Psychodynamic Approach Eclectic Approach Partnership between Psycotherapist and Patient

Many therapists emphasize one specific approach to therapy (i.e. a psychodynamic approach emphasizes the past, a cognitive therapist looks at your thinking patterns, behavioral therapists look at specific behaviors, etc.). Different therapists, therefore, may view various problems as stemming from different sources such as a difficult childhood, incompetent parenting, faulty thinking patterns, peer pressure, or cultural dynamics.

Rose Schnabel prefers an eclectic approach designed to meet the needs of each specific client and problem within a goal oriented short-term therapy process. Taking each client’s unique history and personality into consideration, an eclectic approach may involve the use of several theories and techniques to approach a particular problem from the perspective that appears most accurate and beneficial to the client.

In some cases, Rose Schnabel together with the client may agree to look at history also. By looking at the past an individual may become more aware of his/her own background and history and the role his/her past may have played in the development or maintenance of current issues. Lessons from the past are sometimes useful to make present decisions and planning for the future.

In other cases, Rose Schnabel may view the history or specific cause of a particular problem as no longer relevant to the search for current solutions. In all cases, Rose views problem analysis and the search for answers to be a collaboration between herself and the client.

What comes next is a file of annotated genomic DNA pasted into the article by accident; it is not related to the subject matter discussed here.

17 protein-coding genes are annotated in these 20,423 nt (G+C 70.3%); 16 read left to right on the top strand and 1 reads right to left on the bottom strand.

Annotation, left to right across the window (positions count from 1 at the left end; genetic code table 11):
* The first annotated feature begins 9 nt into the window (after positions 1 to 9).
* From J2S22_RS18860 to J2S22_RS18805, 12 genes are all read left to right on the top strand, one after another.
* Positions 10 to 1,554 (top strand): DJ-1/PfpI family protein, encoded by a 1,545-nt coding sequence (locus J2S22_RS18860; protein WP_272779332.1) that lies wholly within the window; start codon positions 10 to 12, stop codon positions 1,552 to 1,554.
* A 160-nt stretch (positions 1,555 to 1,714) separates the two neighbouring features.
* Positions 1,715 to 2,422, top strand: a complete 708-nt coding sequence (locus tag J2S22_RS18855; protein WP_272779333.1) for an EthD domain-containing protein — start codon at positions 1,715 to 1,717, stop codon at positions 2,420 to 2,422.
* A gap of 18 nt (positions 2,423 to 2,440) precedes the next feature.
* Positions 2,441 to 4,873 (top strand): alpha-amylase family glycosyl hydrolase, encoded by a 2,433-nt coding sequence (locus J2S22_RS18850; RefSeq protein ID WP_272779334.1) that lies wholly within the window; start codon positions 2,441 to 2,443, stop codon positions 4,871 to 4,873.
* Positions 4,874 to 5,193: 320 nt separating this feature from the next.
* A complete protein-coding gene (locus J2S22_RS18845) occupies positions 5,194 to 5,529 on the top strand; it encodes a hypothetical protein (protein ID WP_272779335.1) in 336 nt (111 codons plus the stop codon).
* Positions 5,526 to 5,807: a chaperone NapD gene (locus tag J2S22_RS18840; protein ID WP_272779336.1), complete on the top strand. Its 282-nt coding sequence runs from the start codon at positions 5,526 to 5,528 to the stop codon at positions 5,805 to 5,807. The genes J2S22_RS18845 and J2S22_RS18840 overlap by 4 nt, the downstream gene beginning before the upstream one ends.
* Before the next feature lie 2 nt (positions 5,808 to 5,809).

Rose Schnabel frequently asks clients to complete homework assignments between sessions. These assignments may include some reading or keeping a journal to increase awareness of relevant thoughts and behavior. The assignments are designed to increase the client’s awareness and understanding of self, others, or specific situations in order to reach a more comprehensive resolution in the context of brief, time limited therapy.

With an effective partnership between therapist and client, psychotherapy is usually successful in helping individuals resolve problems and get more out of life. Psychotherapy typically ranges from just a few weeks up to about a year. The number of sessions required for the resolution of a given issue may vary according to many factors, but it is Rose Schnabel’s goal to help her clients obtain the positive results they seek as quickly as possible. To further this end, other members of the family and significant others may be asked to join in the therapeutic process.


  • Relationships
  • Mood Disorders
  • Stress
  • Anxiety
  • Depression

Biofeedback & Neurofeedback

  • Depression
  • Anxiety / Panic Attacks
  • Sleep Disorders
  • Digestive Disorders
  • Hypertension
  • Obsessive-Compulsive Disorder
  • Peak Performance
  • Sports and Athlete Training
  • Attention Deficit disorder (ADD)
  • Attention Deficit Hyperactivity Disorder (ADHD)
  • Impulse Control Issues, Impulsivity
  • Stress Related Conditions
  • Work and Sports Performance Issues
  • Chronic Pain (Migraine, Fibromyalgia, IBS)
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